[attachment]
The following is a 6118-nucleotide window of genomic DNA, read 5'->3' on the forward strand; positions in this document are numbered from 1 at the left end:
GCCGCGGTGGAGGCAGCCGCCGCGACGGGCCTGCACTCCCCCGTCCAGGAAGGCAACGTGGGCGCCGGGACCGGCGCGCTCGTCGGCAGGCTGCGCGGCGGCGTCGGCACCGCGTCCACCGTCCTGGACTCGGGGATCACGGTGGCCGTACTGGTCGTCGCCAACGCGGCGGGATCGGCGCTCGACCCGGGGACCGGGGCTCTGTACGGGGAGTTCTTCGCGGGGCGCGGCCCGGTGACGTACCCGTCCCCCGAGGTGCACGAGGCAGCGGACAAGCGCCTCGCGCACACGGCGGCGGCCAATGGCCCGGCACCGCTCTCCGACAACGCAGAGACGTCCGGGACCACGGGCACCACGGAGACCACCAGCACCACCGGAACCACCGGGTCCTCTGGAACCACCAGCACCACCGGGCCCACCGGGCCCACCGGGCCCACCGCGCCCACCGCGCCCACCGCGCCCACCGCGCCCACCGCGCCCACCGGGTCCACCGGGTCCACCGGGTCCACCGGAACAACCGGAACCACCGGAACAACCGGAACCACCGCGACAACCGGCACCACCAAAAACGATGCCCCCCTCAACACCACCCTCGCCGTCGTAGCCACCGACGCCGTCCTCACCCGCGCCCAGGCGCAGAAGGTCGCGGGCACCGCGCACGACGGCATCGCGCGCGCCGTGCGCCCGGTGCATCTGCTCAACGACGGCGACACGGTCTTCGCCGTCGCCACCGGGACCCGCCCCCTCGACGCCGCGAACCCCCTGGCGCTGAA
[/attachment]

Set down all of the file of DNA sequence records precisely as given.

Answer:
The following is a 6118-nucleotide window of genomic DNA, read 5'->3' on the forward strand; positions in this document are numbered from 1 at the left end:
GCCGCGGTGGAGGCAGCCGCCGCGACGGGCCTGCACTCCCCCGTCCAGGAAGGCAACGTGGGCGCCGGGACCGGCGCGCTCGTCGGCAGGCTGCGCGGCGGCGTCGGCACCGCGTCCACCGTCCTGGACTCGGGGATCACGGTGGCCGTACTGGTCGTCGCCAACGCGGCGGGATCGGCGCTCGACCCGGGGACCGGGGCTCTGTACGGGGAGTTCTTCGCGGGGCGCGGCCCGGTGACGTACCCGTCCCCCGAGGTGCACGAGGCAGCGGACAAGCGCCTCGCGCACACGGCGGCGGCCAATGGCCCGGCACCGCTCTCCGACAACGCAGAGACGTCCGGGACCACGGGCACCACGGAGACCACCAGCACCACCGGAACCACCGGGTCCTCTGGAACCACCAGCACCACCGGGCCCACCGGGCCCACCGGGCCCACCGCGCCCACCGCGCCCACCGCGCCCACCGCGCCCACCGCGCCCACCGGGTCCACCGGGTCCACCGGGTCCACCGGAACAACCGGAACCACCGGAACAACCGGAACCACCGCGACAACCGGCACCACCAAAAACGATGCCCCCCTCAACACCACCCTCGCCGTCGTAGCCACCGACGCCGTCCTCACCCGCGCCCAGGCGCAGAAGGTCGCGGGCACCGCGCACGACGGCATCGCGCGCGCCGTGCGCCCGGTGCATCTGCTCAACGACGGCGACACGGTCTTCGCCGTCGCCACCGGGACCCGCCCCCTCGACGCCGCGAACCCCCTGGCGCTGAA